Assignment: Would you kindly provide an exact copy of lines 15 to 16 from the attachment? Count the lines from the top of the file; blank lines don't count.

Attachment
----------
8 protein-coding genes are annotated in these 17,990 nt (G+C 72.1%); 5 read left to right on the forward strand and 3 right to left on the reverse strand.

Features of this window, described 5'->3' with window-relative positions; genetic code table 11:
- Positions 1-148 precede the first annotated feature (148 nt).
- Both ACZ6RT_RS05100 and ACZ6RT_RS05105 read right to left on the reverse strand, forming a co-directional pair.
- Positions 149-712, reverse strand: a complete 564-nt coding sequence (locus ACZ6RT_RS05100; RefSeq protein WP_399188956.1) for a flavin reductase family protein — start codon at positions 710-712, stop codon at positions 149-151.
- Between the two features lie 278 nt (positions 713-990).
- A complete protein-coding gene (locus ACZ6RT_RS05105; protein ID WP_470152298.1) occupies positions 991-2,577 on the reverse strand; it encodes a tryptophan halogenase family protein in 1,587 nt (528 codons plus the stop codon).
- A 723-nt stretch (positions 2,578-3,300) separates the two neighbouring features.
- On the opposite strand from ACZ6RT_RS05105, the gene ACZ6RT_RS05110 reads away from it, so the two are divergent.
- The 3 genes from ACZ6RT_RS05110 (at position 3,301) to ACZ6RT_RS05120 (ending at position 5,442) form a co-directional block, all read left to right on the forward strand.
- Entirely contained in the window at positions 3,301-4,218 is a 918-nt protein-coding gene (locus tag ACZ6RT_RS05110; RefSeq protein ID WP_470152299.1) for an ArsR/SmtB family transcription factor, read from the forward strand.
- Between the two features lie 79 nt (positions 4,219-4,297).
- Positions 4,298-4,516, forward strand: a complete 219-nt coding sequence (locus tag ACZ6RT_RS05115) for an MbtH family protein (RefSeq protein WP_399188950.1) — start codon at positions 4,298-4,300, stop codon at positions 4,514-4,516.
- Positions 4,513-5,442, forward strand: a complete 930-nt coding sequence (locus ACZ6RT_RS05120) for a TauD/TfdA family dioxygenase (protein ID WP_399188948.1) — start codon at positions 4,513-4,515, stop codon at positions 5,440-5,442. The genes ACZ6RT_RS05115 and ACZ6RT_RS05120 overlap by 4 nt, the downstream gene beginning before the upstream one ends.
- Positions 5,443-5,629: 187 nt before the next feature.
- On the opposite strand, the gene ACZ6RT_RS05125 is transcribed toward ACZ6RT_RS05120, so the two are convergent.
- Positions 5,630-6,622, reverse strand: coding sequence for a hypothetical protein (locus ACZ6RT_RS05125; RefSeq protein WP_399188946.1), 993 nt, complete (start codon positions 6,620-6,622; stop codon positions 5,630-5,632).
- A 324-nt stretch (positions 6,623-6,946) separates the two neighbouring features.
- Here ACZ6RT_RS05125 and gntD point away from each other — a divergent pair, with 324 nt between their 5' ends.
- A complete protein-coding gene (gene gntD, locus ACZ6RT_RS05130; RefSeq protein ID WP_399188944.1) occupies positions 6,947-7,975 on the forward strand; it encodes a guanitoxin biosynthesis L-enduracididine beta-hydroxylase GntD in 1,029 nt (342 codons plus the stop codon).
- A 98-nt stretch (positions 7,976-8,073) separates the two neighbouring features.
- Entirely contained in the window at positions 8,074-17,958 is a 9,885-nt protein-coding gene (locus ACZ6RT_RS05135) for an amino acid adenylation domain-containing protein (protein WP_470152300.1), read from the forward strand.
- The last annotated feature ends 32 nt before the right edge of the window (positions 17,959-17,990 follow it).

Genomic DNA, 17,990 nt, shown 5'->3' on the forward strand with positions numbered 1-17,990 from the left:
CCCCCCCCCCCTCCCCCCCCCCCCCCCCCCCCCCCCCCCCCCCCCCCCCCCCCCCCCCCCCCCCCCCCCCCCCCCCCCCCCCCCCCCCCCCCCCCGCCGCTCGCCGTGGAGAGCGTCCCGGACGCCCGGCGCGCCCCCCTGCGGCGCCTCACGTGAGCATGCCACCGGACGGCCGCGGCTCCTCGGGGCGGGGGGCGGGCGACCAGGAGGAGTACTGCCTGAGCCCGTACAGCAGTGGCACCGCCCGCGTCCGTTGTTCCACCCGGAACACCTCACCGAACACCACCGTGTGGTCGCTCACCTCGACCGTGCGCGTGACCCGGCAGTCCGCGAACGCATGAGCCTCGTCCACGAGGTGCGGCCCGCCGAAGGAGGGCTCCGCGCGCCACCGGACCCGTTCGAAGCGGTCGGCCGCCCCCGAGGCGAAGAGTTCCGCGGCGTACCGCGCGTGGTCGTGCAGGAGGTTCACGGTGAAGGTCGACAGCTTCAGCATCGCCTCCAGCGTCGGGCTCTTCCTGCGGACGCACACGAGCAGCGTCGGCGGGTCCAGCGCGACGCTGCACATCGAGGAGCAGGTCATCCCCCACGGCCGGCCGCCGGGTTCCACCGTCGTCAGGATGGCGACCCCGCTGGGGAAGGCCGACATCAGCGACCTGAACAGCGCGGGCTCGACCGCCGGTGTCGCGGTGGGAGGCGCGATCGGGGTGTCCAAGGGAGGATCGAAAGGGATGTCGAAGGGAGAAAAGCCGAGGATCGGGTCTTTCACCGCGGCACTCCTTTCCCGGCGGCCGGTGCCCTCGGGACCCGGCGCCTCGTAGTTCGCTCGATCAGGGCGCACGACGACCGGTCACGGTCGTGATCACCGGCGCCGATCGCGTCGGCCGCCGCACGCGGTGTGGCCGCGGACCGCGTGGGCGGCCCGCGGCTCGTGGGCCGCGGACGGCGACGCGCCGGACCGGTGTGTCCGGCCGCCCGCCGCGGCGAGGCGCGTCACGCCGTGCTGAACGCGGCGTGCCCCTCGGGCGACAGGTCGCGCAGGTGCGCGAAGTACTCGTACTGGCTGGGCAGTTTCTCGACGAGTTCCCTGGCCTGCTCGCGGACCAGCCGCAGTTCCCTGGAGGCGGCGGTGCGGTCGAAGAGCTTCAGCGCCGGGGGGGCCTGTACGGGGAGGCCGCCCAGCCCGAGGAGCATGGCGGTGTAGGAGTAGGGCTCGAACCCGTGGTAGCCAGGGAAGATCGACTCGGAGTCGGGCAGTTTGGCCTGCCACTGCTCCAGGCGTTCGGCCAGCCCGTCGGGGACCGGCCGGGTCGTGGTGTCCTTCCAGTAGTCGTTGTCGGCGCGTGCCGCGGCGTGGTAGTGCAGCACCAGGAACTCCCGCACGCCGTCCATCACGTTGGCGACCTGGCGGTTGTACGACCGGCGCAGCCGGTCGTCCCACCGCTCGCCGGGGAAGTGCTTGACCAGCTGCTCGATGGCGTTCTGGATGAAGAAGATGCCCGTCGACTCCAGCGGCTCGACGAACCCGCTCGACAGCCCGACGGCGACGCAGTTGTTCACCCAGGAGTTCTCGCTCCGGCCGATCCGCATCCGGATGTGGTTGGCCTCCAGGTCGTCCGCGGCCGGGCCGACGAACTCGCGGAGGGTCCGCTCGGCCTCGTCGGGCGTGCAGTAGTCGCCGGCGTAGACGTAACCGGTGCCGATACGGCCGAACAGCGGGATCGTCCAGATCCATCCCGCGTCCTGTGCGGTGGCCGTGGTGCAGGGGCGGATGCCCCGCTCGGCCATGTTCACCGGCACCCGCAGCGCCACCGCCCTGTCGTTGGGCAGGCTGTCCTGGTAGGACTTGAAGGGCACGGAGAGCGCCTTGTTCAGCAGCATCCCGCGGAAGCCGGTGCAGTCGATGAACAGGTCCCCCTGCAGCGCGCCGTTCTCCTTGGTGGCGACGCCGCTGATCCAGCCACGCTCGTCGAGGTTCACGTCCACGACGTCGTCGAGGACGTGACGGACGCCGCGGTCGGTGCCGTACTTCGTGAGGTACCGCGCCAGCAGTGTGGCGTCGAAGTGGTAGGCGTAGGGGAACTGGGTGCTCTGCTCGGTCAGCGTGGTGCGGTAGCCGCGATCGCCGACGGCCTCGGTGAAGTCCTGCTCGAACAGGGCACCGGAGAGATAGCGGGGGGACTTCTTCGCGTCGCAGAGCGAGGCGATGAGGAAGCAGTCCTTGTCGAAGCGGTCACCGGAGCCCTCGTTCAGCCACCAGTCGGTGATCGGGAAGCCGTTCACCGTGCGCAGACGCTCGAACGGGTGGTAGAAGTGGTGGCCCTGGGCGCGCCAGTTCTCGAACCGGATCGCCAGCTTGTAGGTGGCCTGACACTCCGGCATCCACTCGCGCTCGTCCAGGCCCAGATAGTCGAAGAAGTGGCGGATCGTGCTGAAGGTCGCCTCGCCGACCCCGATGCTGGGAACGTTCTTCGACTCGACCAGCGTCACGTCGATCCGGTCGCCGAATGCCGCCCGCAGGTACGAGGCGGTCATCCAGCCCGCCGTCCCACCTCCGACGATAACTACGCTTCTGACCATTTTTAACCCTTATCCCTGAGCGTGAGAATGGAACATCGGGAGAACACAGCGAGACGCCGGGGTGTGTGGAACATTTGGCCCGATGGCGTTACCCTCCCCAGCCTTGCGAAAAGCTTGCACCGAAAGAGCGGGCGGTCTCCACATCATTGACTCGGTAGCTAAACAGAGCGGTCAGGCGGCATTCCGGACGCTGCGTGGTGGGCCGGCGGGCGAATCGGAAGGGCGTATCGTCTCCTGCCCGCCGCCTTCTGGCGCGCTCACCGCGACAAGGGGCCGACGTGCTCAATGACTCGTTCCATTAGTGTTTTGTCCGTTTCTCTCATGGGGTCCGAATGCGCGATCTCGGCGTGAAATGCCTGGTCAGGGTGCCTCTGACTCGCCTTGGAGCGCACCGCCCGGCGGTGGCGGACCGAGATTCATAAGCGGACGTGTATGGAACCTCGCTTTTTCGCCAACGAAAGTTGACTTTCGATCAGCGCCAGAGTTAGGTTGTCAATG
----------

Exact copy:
- Positions 5,443-5,629: 187 nt before the next feature.
- On the opposite strand, the gene ACZ6RT_RS05125 is transcribed toward ACZ6RT_RS05120, so the two are convergent.